Only a quarter of FDs have had to increase their bank facility during the last year, but just over half feel they will have to use more than 90% of that facility in the next 12 months.
Following the controversy over several clubs going into administration and coming out in a better position, the idea of points deductions has received great support. With both the Premiership and the Football League introducing such systems, football chiefs will be glad of its support from 73% of FDs.
Revenues from television have become vital to a football club’s lifeblood, especially higher up the league. Following the collapse of ITV Digital, television’s influence on the national game became all too obvious. This showed in the concerns of FDs. Thankfully, the situation, at least for the Premiership, is a lot more stable than last year.
At that time uncertainty was rife over a new deal from Sky. The broadcaster had no real competition for the rights to games and many feared a major drop in income.
However, that situation did not arise and the deal remained largely the same. Consequently, football FDs are far less concerned about it.
TV revenue, however, is still rated as the most important income stream to Premiership clubs. By contrast, most other leagues, with the exception of the Scottish Premier, rate ticket sales and sponsorship as far more important to financial performance.
Even Football League clubs are now more satisfied with their TV deals. Whereas only 22% were happy with how money from television was distributed through the league, now 40% find it acceptable.
Many football clubs have a great affinity and connection with the stadium they play in, and this could be one of the reasons why so many clubs are against the idea of a ground share with another club. Less than a third of English clubs would consider this.
But given the increasing importance placed on generating alternative revenue streams from stadium use by FDs, it could be that ground sharing is frowned upon for quite a different reason.
The situation is very different in the Scottish Premier League, where two thirds of clubs says they would consider ground sharing. This may be because finances in Scotland are more precarious than in England, or because the number of clubs in the country is higher compared to the population. This makes it harder to generate alternative income streams from the local market.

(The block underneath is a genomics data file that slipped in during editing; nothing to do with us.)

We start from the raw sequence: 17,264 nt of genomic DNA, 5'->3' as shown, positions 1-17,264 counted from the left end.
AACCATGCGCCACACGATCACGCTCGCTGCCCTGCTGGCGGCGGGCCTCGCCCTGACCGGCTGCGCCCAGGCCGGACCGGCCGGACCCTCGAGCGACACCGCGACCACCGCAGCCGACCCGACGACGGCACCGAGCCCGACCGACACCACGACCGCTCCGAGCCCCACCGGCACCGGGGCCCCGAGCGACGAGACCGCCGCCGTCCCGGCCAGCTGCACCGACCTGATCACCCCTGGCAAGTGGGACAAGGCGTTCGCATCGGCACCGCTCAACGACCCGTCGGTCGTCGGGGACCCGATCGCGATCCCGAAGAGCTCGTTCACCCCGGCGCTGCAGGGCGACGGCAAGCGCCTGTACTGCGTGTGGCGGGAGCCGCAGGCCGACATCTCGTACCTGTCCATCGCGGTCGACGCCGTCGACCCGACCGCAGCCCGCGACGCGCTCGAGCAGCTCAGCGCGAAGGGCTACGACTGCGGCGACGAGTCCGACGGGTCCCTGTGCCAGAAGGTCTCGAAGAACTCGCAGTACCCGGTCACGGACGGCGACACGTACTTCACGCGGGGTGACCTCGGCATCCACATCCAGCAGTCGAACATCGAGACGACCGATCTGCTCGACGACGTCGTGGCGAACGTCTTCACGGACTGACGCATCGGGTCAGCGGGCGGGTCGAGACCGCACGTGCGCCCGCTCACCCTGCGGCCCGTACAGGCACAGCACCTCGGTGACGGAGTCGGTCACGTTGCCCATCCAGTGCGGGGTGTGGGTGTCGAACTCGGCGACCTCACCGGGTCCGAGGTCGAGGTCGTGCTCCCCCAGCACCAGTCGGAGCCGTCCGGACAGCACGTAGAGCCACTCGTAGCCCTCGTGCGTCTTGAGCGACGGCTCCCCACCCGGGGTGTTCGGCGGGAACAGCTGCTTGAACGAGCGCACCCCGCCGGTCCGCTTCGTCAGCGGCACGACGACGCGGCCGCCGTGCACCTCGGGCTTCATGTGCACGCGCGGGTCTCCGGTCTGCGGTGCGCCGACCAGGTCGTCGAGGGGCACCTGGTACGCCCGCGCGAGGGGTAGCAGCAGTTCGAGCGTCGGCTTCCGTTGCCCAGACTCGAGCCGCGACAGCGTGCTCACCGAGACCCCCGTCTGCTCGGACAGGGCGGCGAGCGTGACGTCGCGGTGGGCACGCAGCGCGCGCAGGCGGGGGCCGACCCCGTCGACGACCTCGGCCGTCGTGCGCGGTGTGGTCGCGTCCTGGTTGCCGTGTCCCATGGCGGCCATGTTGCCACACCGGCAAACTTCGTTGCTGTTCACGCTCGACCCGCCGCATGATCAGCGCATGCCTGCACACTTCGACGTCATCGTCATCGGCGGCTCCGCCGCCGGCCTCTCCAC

The image of agents as leeches feeding on the game is perpetuated by the FDs, and their opinion of players’ representatives is worsening. Last year 62% of those asked said that agents added cost but were useful, however this year, 64% think they add costs and hinder negotiations.
Only FDs in the Premiership were comfortable with the presence of agents, with two thirds finding them useful.
Fortunately, agents’ powers seem to be on the wane. Of those asked, 58% believe agents had become less powerful over the last year, while only 18% think they have increased their influence.
In terms of transfers, the lack of money available has obviously stifled the volume and values in the market, but given the new climate, clubs are less prepared to go out on a limb to get the player they want. The once popular ‘sale and lease-back’ arrangements made famous by Leeds United, have taken a big knock. Many are now steering clear of these deals, with only 15% now using this method for financing purchases, compared to nearly a quarter last year.
Relegation is a club’s worse nightmare. Not only does your team end up playing against a lower calibre of opponent, it can have a devastating impact on revenue. Yet the threat of relegation, which has to happen to many teams, is ignored as a possibility when budgets are prepared.
There is much to be said for positive thinking, but realism has to play a part if disasters, such as that which befell Leeds, are to be avoided. There is evidence of this pragmatism emerging in part.
Most clubs (55%) now budget for a mid-table finishing position although more still plan to finish in the top quartile than in the bottom one. But not one FD questioned entertained the possibility of relegation when setting budgets.
Perhaps, given the sense of optimism that has only just recently re-emerged in the game, it would be a little too harsh to criticise football’s finance directors for ignoring this very real threat.
Like the fans at the start of a new season, they all hope for the best for their teams – and for the first time in a number of years it seems that those dreams may become a reality.